That being said, now I'm going to talk about something I DO know a little about, a concept known as distributed cognition. This is the idea, discussed by Edwin Hutchins in his book Cognition in the Wild, that our thought processes do not constrain themselves solely to the inside of our brains. We put our thoughts out in the environment, distribute our cognition amongst ourselves, amongst our tools, and across time. Even something as simple as a pen and paper enables us to process thoughts that would take much more effort alone if they could be considered at all. Our brains are NOT distinct from our technology any more than our brains are distinct from our bodies. Sure they can be separated conceptually, but separate them in practice and you're not going to get much done.

My earlier pronouncement was, perhaps, a bit ridiculous, but the point remains that even with the limited technology available, by the late nineteenth century we were already designing artifacts and systems that could not be comprehended in their entirety by a single person thinking alone. Throw a computer into the tool pile and now the "unpredictable future" horizon is much much closer. Link those computers and watch everything accelerate again. The Internet appears to be doing for human thought something much like what economics did for our production, enabling the efficient distribution of cognitive resources. Now we're talking about crowdsourcing, emergent behavior (ok, that one has exsited as long as insects, but the effects on our own development become much more dramatic), the long tail (Chris Anderson), blobjects and spimes (Bruce Sterling), and "cognitive surplus" (Clay Shirky). Okay so what I'm really doing in that last sentence is listing trendwords and popsci style bestsellers, but I think you can see why I believe artificial intelligence as we commonly think of it is not strictly necessary to make the future unpredictable. We are already much more intelligent than our brains can handle.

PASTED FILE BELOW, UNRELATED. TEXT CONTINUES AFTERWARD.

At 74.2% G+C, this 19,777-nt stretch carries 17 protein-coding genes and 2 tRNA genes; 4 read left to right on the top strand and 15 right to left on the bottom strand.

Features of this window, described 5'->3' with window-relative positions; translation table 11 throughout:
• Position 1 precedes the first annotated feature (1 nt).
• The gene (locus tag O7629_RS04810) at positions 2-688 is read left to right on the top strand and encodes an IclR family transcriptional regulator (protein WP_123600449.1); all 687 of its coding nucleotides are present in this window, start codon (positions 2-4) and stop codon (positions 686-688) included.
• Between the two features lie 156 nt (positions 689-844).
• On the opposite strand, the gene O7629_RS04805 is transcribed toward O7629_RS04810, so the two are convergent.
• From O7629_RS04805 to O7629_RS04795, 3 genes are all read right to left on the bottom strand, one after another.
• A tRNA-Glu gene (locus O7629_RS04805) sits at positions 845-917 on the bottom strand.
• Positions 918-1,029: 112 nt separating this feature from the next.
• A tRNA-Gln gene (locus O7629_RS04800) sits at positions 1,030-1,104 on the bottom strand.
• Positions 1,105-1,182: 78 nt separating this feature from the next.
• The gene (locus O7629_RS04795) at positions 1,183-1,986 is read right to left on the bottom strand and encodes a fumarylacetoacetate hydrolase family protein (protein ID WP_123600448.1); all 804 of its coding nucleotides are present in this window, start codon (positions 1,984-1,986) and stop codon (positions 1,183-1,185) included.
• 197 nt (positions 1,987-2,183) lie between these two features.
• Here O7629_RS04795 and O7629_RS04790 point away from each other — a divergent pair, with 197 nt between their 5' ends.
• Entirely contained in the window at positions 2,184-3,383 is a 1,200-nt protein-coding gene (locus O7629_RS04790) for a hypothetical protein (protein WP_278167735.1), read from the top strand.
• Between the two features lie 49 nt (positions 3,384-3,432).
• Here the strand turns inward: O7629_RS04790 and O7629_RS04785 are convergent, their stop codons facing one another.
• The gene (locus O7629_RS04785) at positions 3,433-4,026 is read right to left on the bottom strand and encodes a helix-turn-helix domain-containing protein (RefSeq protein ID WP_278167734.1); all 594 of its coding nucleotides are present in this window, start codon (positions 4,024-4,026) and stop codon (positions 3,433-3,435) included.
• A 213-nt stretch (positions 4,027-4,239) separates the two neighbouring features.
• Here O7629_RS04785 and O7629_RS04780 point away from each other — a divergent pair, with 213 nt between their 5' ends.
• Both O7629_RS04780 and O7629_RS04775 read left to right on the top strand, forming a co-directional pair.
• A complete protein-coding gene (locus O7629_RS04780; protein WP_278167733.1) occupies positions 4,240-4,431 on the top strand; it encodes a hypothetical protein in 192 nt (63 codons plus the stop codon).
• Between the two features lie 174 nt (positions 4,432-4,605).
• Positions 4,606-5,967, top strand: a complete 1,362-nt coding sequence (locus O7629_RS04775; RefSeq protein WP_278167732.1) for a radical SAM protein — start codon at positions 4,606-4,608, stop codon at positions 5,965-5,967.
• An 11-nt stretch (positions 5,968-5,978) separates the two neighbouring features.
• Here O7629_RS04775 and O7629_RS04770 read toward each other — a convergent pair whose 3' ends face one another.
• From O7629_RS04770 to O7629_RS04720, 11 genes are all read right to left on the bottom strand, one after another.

And now we're at the point I wanted to START this entry. Maybe in a future entry I'll talk about the computer program that can extrapolate the shape of Notre Dame from a pile of photographs (start at minute 4:00 if you don't want to watch the whole thing), the phone app that knows where all your friends are right now, the system capable of determining who will leave the bar with whose phone number before the participants know, and what I think these all mean for how hard it is going to be to explain to our kids what the world was like when we grew up. Forget walking to school in the snow (although that may be hard to explain, too), try explaining collect calls, or even a busy signal, to the child that grows up carrying the Internet in their back pocket. Then again, maybe I won't write that entry. After all, the future is unpredictable.


TheEngineer said...

Nice writeup!

Another perfect example that suggests "maybe we've already hit the singularity" is computer chip design itself.

Modern processors consist of about 100 million transistors, all lined up in certain ways to perform certain tasks. No way does any human, or any group of humans, have any idea what goes on at the lowest level of a chip. We rely on supercomputers to figure that out for us. This article describes how most processors are designed by supercomputers, chewing through all possible solutions, looking for something statistically than its last iteration. We don't design the things that will design tomorrow; today's computers do that for us. Although, in the article, it's some consolation that human intuition can still win the day. :)

Bruce said...

Wouldn't the 'smarter than us' computers of the future have enough intellect to predict the future thus solving the problem they create?

Rob said...

Alex, I don't think the singularity has occurred just yet, I was just arguing that "ability to predict the future" is not a useful litmus test. I do think we're close, though (and the chip thing reinforces that). I'm looking to the next few decades (but then, I'm a technological optimist)

Bruce, good point, but I'd counter that even if machines can predict the future they'd be creating, the concern is that they wouldn't bother to tell the humans :)